You can refuse a rent increase, and the consequences will differ depending on your tenancy agreement. For example, if you’re on a fixed term, your landlord cannot increase your rent without your agreement. Therefore, the raise cannot legally be implemented. However, they may then decide to not offer to renew your tenancy when the term ends, so they can simply advertise the property to new tenants at a higher rate.

Can I ask my landlord to reduce the rent?

In theory, you can ask your landlord to reduce your rent, if you feel you’re not getting a fair deal. You might be able to get a reduction on rent if your home requires repairs or you’re inconvenienced in some other way. If your tenancy has been disrupted by the landlord failing to repair an issue properly, then you can ask for a rent reduction as a form of compensation.

What is a Section 13 rent increase?

The Housing Act 1988 has a provision called a Section 13 Notice. This is issued by landlords to tenants to increase the rent after an initial fixed period has expired and the tenancy is in the statutory periodic tenancy. However, a Section 13 Notice still cannot be used to increase the rent during the fixed term of a tenancy.

What is the new rent law in the UK for 2024?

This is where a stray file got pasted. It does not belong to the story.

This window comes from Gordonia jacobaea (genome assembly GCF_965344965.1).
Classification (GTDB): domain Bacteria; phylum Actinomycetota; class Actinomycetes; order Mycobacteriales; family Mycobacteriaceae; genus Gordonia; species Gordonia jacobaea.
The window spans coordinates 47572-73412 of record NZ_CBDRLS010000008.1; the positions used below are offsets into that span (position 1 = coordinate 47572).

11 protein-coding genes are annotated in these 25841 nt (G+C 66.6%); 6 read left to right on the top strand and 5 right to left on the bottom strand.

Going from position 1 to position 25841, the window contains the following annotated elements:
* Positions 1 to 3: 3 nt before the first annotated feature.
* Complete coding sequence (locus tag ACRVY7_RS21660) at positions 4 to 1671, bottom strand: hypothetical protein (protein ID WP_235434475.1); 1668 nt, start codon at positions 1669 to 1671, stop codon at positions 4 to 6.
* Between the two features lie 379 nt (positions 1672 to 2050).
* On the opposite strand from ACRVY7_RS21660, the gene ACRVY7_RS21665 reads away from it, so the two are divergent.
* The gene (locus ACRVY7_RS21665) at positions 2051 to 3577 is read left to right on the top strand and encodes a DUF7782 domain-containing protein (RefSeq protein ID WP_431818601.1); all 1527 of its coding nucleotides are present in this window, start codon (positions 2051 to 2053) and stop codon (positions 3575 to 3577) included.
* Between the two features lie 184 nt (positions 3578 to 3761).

The Renters Reform Bill is due to pass into law in the UK in 2024. It introduces various new regulations aimed at improving the rental system. One of these is the abolition of rent review clauses, and only allowing rent to be increased once a year. This will replace the Section 13 Notice and landlords will have to give at least two-months notice of any rent increase.

Why has rent gone up so much?

There are many reasons why rental rates have gone up so much in the UK. Due to changes in taxation and other legal statutes, landlords have higher expenses when renting out their properties, and are raising rent to cover themselves. For example, many landlords have to invest more in making their properties energy efficient, because they will need an EPC rating of ‘C’ or above to legally rent them out from 2025 onwards.

The simplest reason is supply and demand. There is a sizeable shortage of homes available in the UK, and rising house prices keep millions of people from getting onto the property ladder. This squeeze continues to fuel demand for rental properties, raising average rents across the country.

Will UK rents keep rising in 2024?

As of 2024, there are an estimated 11 million renters in the UK, across 4.6 million households. With more people finding homeownership an impossible dream, the demand for rental accommodation keeps outpacing the level of new properties coming onto the market. Until the supply/demand imbalance is fixed, expect rental rates in the UK to remain high.

For more information on renting in the UK, consult our guides below. We have plenty of advice for tenants, landlords and buy-to-let purchasers.

HomeViews is the only independent review platform for residential developments in the UK. Prospective buyers and tenants use it to make an informed decision on where to live based on insights from carefully verified resident reviews. Part of Rightmove since February 2024, we’re working with developers, house builders, operators, housing associations and the Government to give residents a voice, recognise high performers and to help improve standards across the industry.